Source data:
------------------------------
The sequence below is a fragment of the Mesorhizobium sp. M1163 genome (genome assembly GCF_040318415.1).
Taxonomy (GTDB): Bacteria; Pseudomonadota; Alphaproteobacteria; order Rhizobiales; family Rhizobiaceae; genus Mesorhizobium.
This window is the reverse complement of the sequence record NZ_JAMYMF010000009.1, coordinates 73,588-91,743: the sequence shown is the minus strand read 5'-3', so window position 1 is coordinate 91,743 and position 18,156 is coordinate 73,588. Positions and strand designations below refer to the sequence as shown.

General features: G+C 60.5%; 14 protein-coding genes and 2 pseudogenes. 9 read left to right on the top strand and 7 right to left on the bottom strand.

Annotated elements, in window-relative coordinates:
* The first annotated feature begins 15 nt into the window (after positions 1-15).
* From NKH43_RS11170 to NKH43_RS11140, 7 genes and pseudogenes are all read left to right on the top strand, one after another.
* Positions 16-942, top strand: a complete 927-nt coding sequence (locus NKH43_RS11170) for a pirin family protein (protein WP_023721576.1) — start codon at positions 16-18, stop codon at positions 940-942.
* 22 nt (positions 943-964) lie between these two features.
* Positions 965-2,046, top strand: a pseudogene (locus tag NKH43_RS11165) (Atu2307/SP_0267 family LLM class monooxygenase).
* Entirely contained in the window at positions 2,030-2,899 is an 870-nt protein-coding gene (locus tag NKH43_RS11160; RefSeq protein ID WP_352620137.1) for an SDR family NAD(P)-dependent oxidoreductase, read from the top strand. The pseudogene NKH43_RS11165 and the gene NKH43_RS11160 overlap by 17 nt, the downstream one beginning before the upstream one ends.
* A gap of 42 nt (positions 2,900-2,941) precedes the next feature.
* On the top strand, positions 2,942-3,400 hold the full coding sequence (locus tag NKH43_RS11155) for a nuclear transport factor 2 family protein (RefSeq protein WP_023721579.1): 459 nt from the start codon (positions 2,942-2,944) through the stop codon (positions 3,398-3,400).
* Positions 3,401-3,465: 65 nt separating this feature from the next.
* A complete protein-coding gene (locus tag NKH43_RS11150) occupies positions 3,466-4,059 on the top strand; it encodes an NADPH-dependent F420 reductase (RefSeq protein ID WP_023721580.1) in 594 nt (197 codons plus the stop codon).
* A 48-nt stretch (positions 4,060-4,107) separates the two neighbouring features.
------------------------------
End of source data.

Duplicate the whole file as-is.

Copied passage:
The sequence below is a fragment of the Mesorhizobium sp. M1163 genome (genome assembly GCF_040318415.1).
Taxonomy (GTDB): Bacteria; Pseudomonadota; Alphaproteobacteria; order Rhizobiales; family Rhizobiaceae; genus Mesorhizobium.
This window is the reverse complement of the sequence record NZ_JAMYMF010000009.1, coordinates 73,588-91,743: the sequence shown is the minus strand read 5'-3', so window position 1 is coordinate 91,743 and position 18,156 is coordinate 73,588. Positions and strand designations below refer to the sequence as shown.

General features: G+C 60.5%; 14 protein-coding genes and 2 pseudogenes. 9 read left to right on the top strand and 7 right to left on the bottom strand.

Annotated elements, in window-relative coordinates:
* The first annotated feature begins 15 nt into the window (after positions 1-15).
* From NKH43_RS11170 to NKH43_RS11140, 7 genes and pseudogenes are all read left to right on the top strand, one after another.
* Positions 16-942, top strand: a complete 927-nt coding sequence (locus NKH43_RS11170) for a pirin family protein (protein WP_023721576.1) — start codon at positions 16-18, stop codon at positions 940-942.
* 22 nt (positions 943-964) lie between these two features.
* Positions 965-2,046, top strand: a pseudogene (locus tag NKH43_RS11165) (Atu2307/SP_0267 family LLM class monooxygenase).
* Entirely contained in the window at positions 2,030-2,899 is an 870-nt protein-coding gene (locus tag NKH43_RS11160; RefSeq protein ID WP_352620137.1) for an SDR family NAD(P)-dependent oxidoreductase, read from the top strand. The pseudogene NKH43_RS11165 and the gene NKH43_RS11160 overlap by 17 nt, the downstream one beginning before the upstream one ends.
* A gap of 42 nt (positions 2,900-2,941) precedes the next feature.
* On the top strand, positions 2,942-3,400 hold the full coding sequence (locus tag NKH43_RS11155) for a nuclear transport factor 2 family protein (RefSeq protein WP_023721579.1): 459 nt from the start codon (positions 2,942-2,944) through the stop codon (positions 3,398-3,400).
* Positions 3,401-3,465: 65 nt separating this feature from the next.
* A complete protein-coding gene (locus tag NKH43_RS11150) occupies positions 3,466-4,059 on the top strand; it encodes an NADPH-dependent F420 reductase (RefSeq protein ID WP_023721580.1) in 594 nt (197 codons plus the stop codon).
* A 48-nt stretch (positions 4,060-4,107) separates the two neighbouring features.